Physical Description:
1 photograph
Genre:
photographs
IIIF Drag-n-drop
Title:
Stanford Prison Experiment slideshow, 80 slide version : Credits. 1, Slide
Author:
Zimbardo, Philip G.
Topic:
Psychology, Experiments, Psychology, and Research
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1 photograph
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photographs
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Title:
Stanford Prison Experiment slideshow, 80 slide version : Fingerprinted. 6, Slide
Author:
Zimbardo, Philip G.
Topic:
Psychology, Experiments, Psychology, and Research
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1 photograph
Genre:
photographs
IIIF Drag-n-drop
Title:
Stanford Prison Experiment slideshow, 80 slide version : Handcuffed. 3, Slide
Author:
Zimbardo, Philip G.
Topic:
Psychology, Experiments, Psychology, and Research
Physical Description:
1 photograph
Genre:
photographs
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Title:
Stanford Prison Experiment slideshow, slide version : Attica inmates. 99, Slide
Author:
Zimbardo, Philip G.
Topic:
Psychology, Experiments, Psychology, and Research
Physical Description:
1 photograph
Genre:
photographs
IIIF Drag-n-drop
Title:
Stanford Prison Experiment slideshow, slide version : Attica Prison. 85, Slide
Author:
Zimbardo, Philip G.
Topic:
Psychology, Experiments, Psychology, and Research
Physical Description:
1 photograph
Genre:
photographs
IIIF Drag-n-drop
Title:
Stanford Prison Experiment slideshow, slide version : Building Prison. 13, Slide
Author:
Zimbardo, Philip G.
Topic:
Psychology, Experiments, Psychology, and Research
Physical Description:
1 photograph
Genre:
photographs
IIIF Drag-n-drop
Title:
Stanford Prison Experiment slideshow, slide version : Encounter group. 76, Slide
Author:
Zimbardo, Philip G.
Topic:
Psychology, Experiments, Psychology, and Research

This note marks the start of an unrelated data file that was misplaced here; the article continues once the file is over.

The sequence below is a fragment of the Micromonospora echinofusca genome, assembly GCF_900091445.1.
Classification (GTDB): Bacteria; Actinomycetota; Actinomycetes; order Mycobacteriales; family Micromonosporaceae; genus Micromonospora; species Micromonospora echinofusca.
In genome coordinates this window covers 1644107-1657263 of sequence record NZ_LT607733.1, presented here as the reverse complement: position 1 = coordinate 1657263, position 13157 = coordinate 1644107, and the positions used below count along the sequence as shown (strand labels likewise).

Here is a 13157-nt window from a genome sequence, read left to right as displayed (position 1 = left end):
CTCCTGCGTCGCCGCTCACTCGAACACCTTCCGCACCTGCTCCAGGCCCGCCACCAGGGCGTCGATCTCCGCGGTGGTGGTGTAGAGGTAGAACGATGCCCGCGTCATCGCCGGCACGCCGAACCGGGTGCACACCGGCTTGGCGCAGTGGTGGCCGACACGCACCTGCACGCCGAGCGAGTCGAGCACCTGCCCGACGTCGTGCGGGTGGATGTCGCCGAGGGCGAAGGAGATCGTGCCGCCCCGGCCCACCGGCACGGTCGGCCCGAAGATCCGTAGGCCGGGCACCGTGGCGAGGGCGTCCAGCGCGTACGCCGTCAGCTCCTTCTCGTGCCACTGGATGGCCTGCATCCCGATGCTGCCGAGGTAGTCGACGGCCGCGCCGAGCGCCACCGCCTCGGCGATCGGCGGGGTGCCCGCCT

Physical Description:
1 photograph
Genre:
photographs
IIIF Drag-n-drop
Title:
Stanford Prison Experiment slideshow, slide version : Extinguishing revolt. 47, Slide
Author:
Zimbardo, Philip G.
Topic:
Psychology, Experiments, Psychology, and Research
Physical Description:
1 photograph
Genre:
photographs
Sours: https://exhibits.stanford.edu/spe/browse/slideshow

Stanford prison experiment

Controversial psychological experiment

This article is about the psychology experiment. For the American pop punk band, see Stanford Prison Experiment (band). For the film, see The Stanford Prison Experiment (film).

"Stanford experiment" redirects here. For the experiment on delayed gratification, see Stanford marshmallow experiment.

Plaque with the text: "Site of the Standford Prison Experiment, , conducted by Dr. Philip G. Zimbardo".
Plaque at the location of the Stanford prison experiment

The Stanford prison experiment (SPE) was a role-play and simulation, held at Stanford University in the summer of that It was intended to examine the effects of situational variables on participants' reactions and behaviors, in a two-week simulation of a prison environment. Stanford psychology professor Philip Zimbardo led the research team who conducted the experiment [1]

The controversial experiment gained a large amount of publicity over the ensuing decades, however, the experiment's scientific validity has now been discredited [2][3] and its methods described as 'deeply flawed',[4] and 'a lie' [5]

The experiment was described in many introductory social psychology textbooks,[6] although some chose to exclude it due to concerns about its methodology and ethics.[7]

In , the American Psychological Association advised of "the need for teachers and textbook authors to both revise and repurpose the coverage of the SPE in their classes and textbooks, respectively".[8]

The US Office of Naval Research funded the experiment as an investigation into behavior. Certain portions of it were filmed, and excerpts of footage are publicly available.[9]